A fine introduction to a writer little known outside his native land and who memorably captures its atmosphere.


Joined sketches, ostensibly fictional but with the ring of lived truth to them, by the noted Catalonian writer.

As translator Bush remarks in an afterword, Pla’s (1897-1981) chronicles of his seafaring compatriots were supposedly written during the author’s youth. Most, in fact, were from the 1940s, when, working as a journalist, Pla made a specialty of sneaking subtle criticisms of the Franco dictatorship into his copy. Sometimes his resistance is less than subtle. In one story, the narrator is conversing with “Dalí the painter’s father,” as he prefers to be called, and recounts, “In the Ampurdan, we federal republicans and those who didn’t think like us created a most pleasant level of coexistence, which had eliminated all forms of brutality….We’d rage at each other, but there was mutual respect. All that was destroyed thanks to theories about human progress and happiness.” Most of the stories are laden with references to the glories of Catalan cuisine, so much better, Pla asserts, than the butter-heavy French cuisine up the coast; in just about every story, someone is eating anchovies and sardines and sea bream, and it’s a book not to be read on an empty stomach. In just about every story, too, there is a reminder not just of food, but also of the antiquity of the Mediterranean; a Zorba-like character with the Greek-ish name of Hermós, for example, claims that the people along the cape he inhabits are indeed Hellenes, for “those Greeks were no fools. They chose to come and live in the best of places.” Blending both themes, the narrator later rejoins, “The spectacle of avid hunger becomes this antique sea. There are corners of this sea where you can smell the stench of Homeric hecatombs.” Pla’s stories are generally unadorned and precise in their renderings of both the people and the places of the far northeast of Spain, lives full of hardship and labor—but also their insistence on freedom.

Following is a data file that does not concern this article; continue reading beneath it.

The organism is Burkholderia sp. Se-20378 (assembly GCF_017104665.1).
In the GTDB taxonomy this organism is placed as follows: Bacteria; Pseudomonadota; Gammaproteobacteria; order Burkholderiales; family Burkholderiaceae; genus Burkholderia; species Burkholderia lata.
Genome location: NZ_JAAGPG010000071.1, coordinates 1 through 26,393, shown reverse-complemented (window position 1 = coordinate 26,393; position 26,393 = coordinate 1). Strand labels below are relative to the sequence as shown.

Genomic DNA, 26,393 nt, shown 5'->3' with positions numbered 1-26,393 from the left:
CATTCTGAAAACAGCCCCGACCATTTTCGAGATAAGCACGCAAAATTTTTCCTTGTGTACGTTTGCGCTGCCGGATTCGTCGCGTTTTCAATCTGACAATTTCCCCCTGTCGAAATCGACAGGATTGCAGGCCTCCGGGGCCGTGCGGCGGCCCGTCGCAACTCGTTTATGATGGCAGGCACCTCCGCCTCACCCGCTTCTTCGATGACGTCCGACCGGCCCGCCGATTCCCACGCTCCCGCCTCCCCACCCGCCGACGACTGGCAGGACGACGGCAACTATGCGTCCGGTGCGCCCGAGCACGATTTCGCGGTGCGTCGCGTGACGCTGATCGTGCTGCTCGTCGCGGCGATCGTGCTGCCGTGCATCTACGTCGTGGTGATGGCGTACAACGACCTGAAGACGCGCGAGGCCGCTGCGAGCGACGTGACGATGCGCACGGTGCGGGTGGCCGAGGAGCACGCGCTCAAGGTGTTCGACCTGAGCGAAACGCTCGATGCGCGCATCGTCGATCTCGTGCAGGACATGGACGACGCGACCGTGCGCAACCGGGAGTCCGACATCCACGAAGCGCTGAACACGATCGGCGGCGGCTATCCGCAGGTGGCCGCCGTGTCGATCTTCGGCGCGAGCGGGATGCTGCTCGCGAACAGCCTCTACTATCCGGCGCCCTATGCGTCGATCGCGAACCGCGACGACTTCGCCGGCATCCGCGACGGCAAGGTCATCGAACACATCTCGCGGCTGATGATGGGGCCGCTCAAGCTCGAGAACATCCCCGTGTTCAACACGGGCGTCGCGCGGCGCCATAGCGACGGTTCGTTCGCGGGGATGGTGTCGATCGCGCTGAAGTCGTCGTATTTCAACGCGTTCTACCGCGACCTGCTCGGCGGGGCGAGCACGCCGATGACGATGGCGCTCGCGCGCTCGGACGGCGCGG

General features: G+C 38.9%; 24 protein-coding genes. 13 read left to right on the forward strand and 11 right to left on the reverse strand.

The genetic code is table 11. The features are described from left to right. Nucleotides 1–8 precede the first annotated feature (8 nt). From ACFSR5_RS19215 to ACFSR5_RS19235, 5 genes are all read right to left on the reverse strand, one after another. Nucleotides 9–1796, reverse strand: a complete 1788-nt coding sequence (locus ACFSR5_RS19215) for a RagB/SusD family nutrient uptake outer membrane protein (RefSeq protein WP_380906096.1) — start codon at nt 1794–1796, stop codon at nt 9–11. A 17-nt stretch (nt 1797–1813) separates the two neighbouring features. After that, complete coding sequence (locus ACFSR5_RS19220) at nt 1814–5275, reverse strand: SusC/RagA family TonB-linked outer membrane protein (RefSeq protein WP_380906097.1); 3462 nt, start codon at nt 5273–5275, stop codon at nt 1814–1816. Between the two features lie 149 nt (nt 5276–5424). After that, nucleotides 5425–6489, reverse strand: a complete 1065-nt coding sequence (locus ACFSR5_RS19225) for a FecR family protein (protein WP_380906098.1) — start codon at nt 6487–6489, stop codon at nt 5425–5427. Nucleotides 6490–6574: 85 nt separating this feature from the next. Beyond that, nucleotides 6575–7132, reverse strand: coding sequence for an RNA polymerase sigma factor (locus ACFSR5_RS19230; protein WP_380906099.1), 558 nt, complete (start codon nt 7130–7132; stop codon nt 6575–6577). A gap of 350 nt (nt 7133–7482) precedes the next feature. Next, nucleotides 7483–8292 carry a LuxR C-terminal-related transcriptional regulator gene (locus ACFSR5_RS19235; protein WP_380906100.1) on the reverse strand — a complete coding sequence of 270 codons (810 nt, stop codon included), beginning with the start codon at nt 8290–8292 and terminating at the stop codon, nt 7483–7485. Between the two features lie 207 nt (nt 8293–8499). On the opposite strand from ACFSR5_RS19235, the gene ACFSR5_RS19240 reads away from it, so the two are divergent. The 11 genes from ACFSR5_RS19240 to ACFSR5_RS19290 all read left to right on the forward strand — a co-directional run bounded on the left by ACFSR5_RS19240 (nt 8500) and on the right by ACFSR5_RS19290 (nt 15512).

A fine introduction to a writer little known outside his native land and who memorably captures its atmosphere.

Pub Date: Dec. 1, 2020

ISBN: 978-1-939810-72-4

Page Count: 310

Publisher: Archipelago

Review Posted Online: Oct. 14, 2020

Kirkus Reviews Issue: Nov. 1, 2020

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A whimsical fantasy about learning what’s important in life.


An unhappy woman who tries to commit suicide finds herself in a mysterious library that allows her to explore new lives.